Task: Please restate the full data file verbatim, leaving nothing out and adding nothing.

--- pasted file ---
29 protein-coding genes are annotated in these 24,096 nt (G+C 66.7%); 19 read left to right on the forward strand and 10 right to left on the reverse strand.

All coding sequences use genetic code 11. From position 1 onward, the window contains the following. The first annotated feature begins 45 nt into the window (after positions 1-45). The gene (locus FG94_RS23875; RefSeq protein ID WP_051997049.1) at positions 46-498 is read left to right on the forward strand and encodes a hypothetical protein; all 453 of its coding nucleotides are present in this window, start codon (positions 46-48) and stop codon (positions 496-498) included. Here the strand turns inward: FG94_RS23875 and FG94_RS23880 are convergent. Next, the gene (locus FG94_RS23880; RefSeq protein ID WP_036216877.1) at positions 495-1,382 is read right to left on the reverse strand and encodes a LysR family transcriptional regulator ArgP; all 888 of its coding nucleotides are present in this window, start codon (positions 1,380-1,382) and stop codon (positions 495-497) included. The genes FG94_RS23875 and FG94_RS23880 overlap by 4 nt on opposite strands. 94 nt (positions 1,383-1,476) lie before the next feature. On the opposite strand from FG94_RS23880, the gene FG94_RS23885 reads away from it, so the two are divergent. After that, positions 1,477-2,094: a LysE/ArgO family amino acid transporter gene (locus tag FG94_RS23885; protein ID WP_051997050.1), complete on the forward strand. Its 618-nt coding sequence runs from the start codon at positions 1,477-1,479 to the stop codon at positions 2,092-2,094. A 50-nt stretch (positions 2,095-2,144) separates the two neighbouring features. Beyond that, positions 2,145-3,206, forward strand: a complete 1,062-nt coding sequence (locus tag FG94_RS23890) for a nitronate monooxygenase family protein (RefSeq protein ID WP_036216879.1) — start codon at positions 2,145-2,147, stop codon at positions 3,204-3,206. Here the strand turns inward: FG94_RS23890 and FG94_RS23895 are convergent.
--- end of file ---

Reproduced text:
29 protein-coding genes are annotated in these 24,096 nt (G+C 66.7%); 19 read left to right on the forward strand and 10 right to left on the reverse strand.

All coding sequences use genetic code 11. From position 1 onward, the window contains the following. The first annotated feature begins 45 nt into the window (after positions 1-45). The gene (locus FG94_RS23875; RefSeq protein ID WP_051997049.1) at positions 46-498 is read left to right on the forward strand and encodes a hypothetical protein; all 453 of its coding nucleotides are present in this window, start codon (positions 46-48) and stop codon (positions 496-498) included. Here the strand turns inward: FG94_RS23875 and FG94_RS23880 are convergent. Next, the gene (locus FG94_RS23880; RefSeq protein ID WP_036216877.1) at positions 495-1,382 is read right to left on the reverse strand and encodes a LysR family transcriptional regulator ArgP; all 888 of its coding nucleotides are present in this window, start codon (positions 1,380-1,382) and stop codon (positions 495-497) included. The genes FG94_RS23875 and FG94_RS23880 overlap by 4 nt on opposite strands. 94 nt (positions 1,383-1,476) lie before the next feature. On the opposite strand from FG94_RS23880, the gene FG94_RS23885 reads away from it, so the two are divergent. After that, positions 1,477-2,094: a LysE/ArgO family amino acid transporter gene (locus tag FG94_RS23885; protein ID WP_051997050.1), complete on the forward strand. Its 618-nt coding sequence runs from the start codon at positions 1,477-1,479 to the stop codon at positions 2,092-2,094. A 50-nt stretch (positions 2,095-2,144) separates the two neighbouring features. Beyond that, positions 2,145-3,206, forward strand: a complete 1,062-nt coding sequence (locus tag FG94_RS23890) for a nitronate monooxygenase family protein (RefSeq protein ID WP_036216879.1) — start codon at positions 2,145-2,147, stop codon at positions 3,204-3,206. Here the strand turns inward: FG94_RS23890 and FG94_RS23895 are convergent.